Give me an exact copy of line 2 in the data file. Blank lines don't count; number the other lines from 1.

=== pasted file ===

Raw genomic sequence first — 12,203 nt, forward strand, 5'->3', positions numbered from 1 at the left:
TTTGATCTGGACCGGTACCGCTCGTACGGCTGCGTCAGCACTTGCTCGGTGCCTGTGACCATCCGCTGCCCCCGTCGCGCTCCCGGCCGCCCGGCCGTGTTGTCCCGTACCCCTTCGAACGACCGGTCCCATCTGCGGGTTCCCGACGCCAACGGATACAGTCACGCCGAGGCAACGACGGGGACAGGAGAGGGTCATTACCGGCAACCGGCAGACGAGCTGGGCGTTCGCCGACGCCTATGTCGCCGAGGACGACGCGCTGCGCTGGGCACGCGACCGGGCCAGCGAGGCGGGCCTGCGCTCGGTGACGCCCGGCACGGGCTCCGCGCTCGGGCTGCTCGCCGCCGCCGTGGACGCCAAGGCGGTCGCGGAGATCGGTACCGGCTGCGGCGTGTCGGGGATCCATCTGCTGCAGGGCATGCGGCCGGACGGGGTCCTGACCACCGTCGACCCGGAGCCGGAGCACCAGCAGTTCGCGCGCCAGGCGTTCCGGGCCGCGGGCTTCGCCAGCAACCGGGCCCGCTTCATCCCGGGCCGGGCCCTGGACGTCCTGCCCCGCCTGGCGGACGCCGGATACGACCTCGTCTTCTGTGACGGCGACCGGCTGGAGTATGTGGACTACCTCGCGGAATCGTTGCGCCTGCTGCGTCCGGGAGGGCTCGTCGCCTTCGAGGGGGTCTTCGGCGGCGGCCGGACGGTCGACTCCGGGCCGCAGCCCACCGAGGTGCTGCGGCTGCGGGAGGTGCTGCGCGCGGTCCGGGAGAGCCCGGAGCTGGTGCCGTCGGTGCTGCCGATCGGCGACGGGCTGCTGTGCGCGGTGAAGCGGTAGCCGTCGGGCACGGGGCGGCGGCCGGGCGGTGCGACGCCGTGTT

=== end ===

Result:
TTTGATCTGGACCGGTACCGCTCGTACGGCTGCGTCAGCACTTGCTCGGTGCCTGTGACCATCCGCTGCCCCCGTCGCGCTCCCGGCCGCCCGGCCGTGTTGTCCCGTACCCCTTCGAACGACCGGTCCCATCTGCGGGTTCCCGACGCCAACGGATACAGTCACGCCGAGGCAACGACGGGGACAGGAGAGGGTCATTACCGGCAACCGGCAGACGAGCTGGGCGTTCGCCGACGCCTATGTCGCCGAGGACGACGCGCTGCGCTGGGCACGCGACCGGGCCAGCGAGGCGGGCCTGCGCTCGGTGACGCCCGGCACGGGCTCCGCGCTCGGGCTGCTCGCCGCCGCCGTGGACGCCAAGGCGGTCGCGGAGATCGGTACCGGCTGCGGCGTGTCGGGGATCCATCTGCTGCAGGGCATGCGGCCGGACGGGGTCCTGACCACCGTCGACCCGGAGCCGGAGCACCAGCAGTTCGCGCGCCAGGCGTTCCGGGCCGCGGGCTTCGCCAGCAACCGGGCCCGCTTCATCCCGGGCCGGGCCCTGGACGTCCTGCCCCGCCTGGCGGACGCCGGATACGACCTCGTCTTCTGTGACGGCGACCGGCTGGAGTATGTGGACTACCTCGCGGAATCGTTGCGCCTGCTGCGTCCGGGAGGGCTCGTCGCCTTCGAGGGGGTCTTCGGCGGCGGCCGGACGGTCGACTCCGGGCCGCAGCCCACCGAGGTGCTGCGGCTGCGGGAGGTGCTGCGCGCGGTCCGGGAGAGCCCGGAGCTGGTGCCGTCGGTGCTGCCGATCGGCGACGGGCTGCTGTGCGCGGTGAAGCGGTAGCCGTCGGGCACGGGGCGGCGGCCGGGCGGTGCGACGCCGTGTT